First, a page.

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More Firms Report Rip-Offs

More companies are reporting fraud — from theft of office supplies to bid-rigging — as a result of new government regulations and investor demands, according to a survey released Monday by audit firm KPMG LLP.

The survey of executives at more than 450 medium- and large-sized organizations found 75 percent had reported at least one instance of fraud this year, up from 62 percent in 1998, the last time KPMG conducted the periodic study. The firm did its first fraud survey in 1994.

"This reflects not so much an increase in the incidence of fraud but increased awareness resulting in uncovering more instances of fraud," said Richard H. Girgenti, a partner in KPMG's forensic accounting practice.

The cost of fraud is higher, too. Thirty-six percent of companies reported losses of $1 million or more due to fraud in 2003, compared with 21 percent in 1998.

A rash of corporate wrong-doing in the last several years has created greater sensitivity to fraud in general, and also spurred efforts to root it out, the firm found. However, with corporate governance legislation like the Sarbanes-Oxley act, companies are confident instances of fraud will decrease.

There were more cases of employee fraud, but financial reporting and medical fraud were more expensive, KPMG said. The survey conducted between April and June polled executives across industries and in U.S. state and federal government agencies.

Theft of assets and expense account fraud have more than doubled since 1998. The percentage of companies who said they were uncovering financial reporting fraud also more than doubled, to 7 percent in 2003, up from 3 percent in 1998, with the average cost reaching more than $250 million per episode.

"Companies have assumed for years that employee fraud is a very serious factor, but now, with better tools and comparative analysis, it is easier to establish what kind of fraud is occurring," said Itzhak Sharav, an accounting professor at Columbia University's business school.

Most organizations identify collusion between employees and third parties as the most significant factor contributing to fraud.

"Where some things might have been considered on the margin earlier, they are now considered more serious," said Charles Elson, director at the Center for Corporate Governance at the University of Delaware. "In the late '90s, the attitude was that ends justify means. What was then viewed less malignantly is viewed very differently today."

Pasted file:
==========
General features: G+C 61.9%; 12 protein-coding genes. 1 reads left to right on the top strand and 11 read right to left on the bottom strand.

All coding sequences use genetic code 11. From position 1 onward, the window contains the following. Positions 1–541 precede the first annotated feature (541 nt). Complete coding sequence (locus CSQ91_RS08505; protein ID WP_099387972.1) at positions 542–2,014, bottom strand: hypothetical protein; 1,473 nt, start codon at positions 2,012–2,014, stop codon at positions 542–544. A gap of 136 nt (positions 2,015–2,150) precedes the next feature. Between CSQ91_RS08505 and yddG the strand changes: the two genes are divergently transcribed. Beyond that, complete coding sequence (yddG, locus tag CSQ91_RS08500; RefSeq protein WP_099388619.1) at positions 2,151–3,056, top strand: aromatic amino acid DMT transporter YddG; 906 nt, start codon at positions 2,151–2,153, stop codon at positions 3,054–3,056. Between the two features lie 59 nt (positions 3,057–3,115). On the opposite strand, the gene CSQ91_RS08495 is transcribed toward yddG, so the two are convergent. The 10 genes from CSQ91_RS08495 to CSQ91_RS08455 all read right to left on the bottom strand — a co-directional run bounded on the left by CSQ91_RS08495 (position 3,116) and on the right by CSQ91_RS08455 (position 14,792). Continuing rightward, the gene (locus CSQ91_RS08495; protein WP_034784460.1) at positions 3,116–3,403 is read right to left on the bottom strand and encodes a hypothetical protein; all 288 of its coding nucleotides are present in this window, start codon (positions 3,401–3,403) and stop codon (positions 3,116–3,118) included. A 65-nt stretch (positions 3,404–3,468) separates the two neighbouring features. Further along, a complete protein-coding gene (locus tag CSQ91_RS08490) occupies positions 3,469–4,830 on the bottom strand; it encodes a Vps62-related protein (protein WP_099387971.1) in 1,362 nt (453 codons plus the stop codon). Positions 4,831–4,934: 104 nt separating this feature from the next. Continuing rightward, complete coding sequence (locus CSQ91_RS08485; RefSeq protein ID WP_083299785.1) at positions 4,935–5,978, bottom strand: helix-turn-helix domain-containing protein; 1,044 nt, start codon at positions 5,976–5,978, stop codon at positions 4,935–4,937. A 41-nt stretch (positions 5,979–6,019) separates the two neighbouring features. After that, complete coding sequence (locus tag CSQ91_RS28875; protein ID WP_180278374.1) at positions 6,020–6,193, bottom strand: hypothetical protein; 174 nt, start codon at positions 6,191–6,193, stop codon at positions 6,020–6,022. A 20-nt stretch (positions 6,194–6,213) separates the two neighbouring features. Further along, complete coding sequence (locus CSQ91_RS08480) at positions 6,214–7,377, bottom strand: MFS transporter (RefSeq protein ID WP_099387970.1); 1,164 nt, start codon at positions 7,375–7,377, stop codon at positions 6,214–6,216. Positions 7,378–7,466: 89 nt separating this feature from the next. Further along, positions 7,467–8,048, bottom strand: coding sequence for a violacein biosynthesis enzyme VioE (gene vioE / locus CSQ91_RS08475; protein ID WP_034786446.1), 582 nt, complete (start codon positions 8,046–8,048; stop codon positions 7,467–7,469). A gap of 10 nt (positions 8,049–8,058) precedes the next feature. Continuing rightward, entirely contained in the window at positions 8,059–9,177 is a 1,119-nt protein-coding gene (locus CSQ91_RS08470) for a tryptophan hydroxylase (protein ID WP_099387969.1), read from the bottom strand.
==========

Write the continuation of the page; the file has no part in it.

Matching the increase in detection of fraud, there is a sharp increase in internal controls like anti-fraud programs and hot lines for employees who wish to report wrongdoing: 77 percent of companies have taken such measures, up from 51 percent four years. Internal audits are also on the rise, with 65 percent of companies conducting them, up from 43 percent in 1998.

"Companies are bolstering internal audit programs and staff, looking at codes of conduct and strengthening them," Girgenti said.

This has led to more investigations, employee dismissals and legal action, he said.

Still, workers remain the best watchdogs, with 63 percent of fraud cases resulting from employee reports in 2003, up from 58 percent in 1998.

Despite the rise in reported cases, 43 percent of corporate and government executives say they expect the incidence of fraud to decline over the next 12 months; 7 percent predict there will be an increase.

"There is a sense of optimism that the efforts they've made will have an impact," Girgenti said. "I would raise the caution, though, that the problem of fraud is pervasive and needs constant vigilance."

The Justice Department has made it a priority to crack down on fraud. Among its 2003 performance goals was to "bolster the effectiveness of white collar crime investigations." The department attained 6,627 fraud convictions in 2001.

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